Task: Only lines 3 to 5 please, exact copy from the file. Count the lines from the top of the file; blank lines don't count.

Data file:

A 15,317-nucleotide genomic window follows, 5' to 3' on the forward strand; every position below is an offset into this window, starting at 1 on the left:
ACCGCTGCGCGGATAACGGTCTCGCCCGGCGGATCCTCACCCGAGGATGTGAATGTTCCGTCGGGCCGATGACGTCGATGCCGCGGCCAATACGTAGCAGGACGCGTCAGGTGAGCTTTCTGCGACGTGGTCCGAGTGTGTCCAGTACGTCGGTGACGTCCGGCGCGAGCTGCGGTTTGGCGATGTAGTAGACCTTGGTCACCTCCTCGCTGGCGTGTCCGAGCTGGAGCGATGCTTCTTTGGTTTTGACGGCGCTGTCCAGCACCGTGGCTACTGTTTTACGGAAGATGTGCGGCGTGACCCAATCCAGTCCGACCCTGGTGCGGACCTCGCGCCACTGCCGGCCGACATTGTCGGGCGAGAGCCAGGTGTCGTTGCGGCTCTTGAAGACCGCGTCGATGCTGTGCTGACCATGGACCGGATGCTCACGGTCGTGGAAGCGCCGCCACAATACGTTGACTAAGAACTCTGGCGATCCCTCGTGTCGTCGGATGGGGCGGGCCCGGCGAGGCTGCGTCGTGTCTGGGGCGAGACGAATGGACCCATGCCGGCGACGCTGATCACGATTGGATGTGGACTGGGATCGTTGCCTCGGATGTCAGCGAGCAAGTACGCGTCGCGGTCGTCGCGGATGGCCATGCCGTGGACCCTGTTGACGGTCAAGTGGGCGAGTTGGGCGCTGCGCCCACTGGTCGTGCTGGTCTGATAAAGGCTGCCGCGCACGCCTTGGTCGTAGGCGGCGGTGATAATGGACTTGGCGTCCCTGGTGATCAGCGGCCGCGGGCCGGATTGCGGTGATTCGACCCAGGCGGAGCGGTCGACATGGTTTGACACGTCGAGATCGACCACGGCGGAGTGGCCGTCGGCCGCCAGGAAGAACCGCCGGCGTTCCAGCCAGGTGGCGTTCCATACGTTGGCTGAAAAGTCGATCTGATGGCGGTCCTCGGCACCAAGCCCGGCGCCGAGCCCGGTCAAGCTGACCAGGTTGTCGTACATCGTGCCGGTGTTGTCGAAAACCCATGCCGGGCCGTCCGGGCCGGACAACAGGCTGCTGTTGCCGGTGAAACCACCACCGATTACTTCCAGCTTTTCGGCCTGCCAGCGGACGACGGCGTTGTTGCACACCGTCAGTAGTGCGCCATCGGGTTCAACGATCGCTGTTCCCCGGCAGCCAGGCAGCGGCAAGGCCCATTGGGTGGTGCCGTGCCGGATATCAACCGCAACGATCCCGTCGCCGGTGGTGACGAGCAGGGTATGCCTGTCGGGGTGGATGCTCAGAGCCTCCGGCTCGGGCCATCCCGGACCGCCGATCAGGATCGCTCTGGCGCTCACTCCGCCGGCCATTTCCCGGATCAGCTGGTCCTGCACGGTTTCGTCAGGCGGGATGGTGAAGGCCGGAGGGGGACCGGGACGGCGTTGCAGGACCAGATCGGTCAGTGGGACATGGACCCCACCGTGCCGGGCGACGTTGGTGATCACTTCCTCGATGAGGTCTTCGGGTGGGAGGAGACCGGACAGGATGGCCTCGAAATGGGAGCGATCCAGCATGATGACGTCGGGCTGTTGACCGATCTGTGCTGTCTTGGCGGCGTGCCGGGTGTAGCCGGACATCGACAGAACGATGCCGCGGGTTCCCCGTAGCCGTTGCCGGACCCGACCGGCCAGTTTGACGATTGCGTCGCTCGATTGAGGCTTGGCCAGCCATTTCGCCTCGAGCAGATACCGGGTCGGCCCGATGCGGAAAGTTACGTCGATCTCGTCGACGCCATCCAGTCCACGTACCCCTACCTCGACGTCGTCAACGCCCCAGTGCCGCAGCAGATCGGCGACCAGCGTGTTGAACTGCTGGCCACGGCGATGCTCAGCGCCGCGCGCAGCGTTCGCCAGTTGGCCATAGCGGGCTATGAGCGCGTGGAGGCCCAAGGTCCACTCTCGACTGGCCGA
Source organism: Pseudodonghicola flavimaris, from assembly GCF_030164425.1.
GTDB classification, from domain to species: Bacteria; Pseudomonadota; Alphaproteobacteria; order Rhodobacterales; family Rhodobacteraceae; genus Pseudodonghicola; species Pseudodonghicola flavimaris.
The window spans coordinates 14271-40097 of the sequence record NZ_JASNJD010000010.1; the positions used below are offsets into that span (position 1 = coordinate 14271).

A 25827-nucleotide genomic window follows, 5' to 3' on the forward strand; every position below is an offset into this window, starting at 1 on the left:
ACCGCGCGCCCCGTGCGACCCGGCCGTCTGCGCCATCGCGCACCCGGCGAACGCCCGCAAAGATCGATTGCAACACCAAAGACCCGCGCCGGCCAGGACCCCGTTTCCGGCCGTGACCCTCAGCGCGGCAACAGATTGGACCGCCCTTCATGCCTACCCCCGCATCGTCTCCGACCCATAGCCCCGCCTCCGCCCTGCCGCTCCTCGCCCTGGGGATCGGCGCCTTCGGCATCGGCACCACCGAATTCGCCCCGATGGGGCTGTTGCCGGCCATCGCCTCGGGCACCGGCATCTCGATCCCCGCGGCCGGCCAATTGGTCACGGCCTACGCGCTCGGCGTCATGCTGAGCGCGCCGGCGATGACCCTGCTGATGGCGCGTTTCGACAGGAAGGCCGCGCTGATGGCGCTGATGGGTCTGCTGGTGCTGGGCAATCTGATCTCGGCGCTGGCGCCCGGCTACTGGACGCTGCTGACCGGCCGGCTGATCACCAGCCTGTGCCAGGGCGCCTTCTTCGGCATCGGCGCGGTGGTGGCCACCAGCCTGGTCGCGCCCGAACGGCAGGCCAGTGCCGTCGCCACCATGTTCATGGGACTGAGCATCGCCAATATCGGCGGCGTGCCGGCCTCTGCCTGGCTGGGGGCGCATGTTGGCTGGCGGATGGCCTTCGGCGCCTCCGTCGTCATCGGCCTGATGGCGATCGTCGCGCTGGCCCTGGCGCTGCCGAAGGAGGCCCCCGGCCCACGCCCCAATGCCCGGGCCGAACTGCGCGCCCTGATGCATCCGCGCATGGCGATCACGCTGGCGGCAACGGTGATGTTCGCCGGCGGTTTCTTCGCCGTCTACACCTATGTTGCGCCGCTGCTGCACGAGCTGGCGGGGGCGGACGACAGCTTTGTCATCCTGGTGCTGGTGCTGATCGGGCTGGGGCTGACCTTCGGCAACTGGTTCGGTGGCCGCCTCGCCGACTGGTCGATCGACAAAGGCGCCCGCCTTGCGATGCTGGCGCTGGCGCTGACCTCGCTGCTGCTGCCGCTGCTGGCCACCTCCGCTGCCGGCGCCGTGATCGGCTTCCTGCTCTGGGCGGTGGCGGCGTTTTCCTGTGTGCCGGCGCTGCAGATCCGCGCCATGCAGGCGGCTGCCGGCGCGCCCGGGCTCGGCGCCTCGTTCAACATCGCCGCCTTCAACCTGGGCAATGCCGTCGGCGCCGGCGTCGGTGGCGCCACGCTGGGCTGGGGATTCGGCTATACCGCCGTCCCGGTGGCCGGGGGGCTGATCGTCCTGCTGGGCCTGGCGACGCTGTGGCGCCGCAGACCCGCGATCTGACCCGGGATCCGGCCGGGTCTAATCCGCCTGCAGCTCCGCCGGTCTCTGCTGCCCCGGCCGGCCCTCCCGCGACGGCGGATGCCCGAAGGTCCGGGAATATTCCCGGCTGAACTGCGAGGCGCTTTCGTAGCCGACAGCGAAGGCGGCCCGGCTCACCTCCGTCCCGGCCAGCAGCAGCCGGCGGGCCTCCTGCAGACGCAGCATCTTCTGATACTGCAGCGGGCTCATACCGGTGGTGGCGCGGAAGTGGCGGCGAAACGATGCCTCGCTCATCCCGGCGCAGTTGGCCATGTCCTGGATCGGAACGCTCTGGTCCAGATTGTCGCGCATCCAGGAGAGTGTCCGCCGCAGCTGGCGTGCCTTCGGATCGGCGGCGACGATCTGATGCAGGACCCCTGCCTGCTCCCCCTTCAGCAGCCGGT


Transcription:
Source organism: Pseudodonghicola flavimaris, from assembly GCF_030164425.1.
GTDB classification, from domain to species: Bacteria; Pseudomonadota; Alphaproteobacteria; order Rhodobacterales; family Rhodobacteraceae; genus Pseudodonghicola; species Pseudodonghicola flavimaris.
The window spans coordinates 14271-40097 of the sequence record NZ_JASNJD010000010.1; the positions used below are offsets into that span (position 1 = coordinate 14271).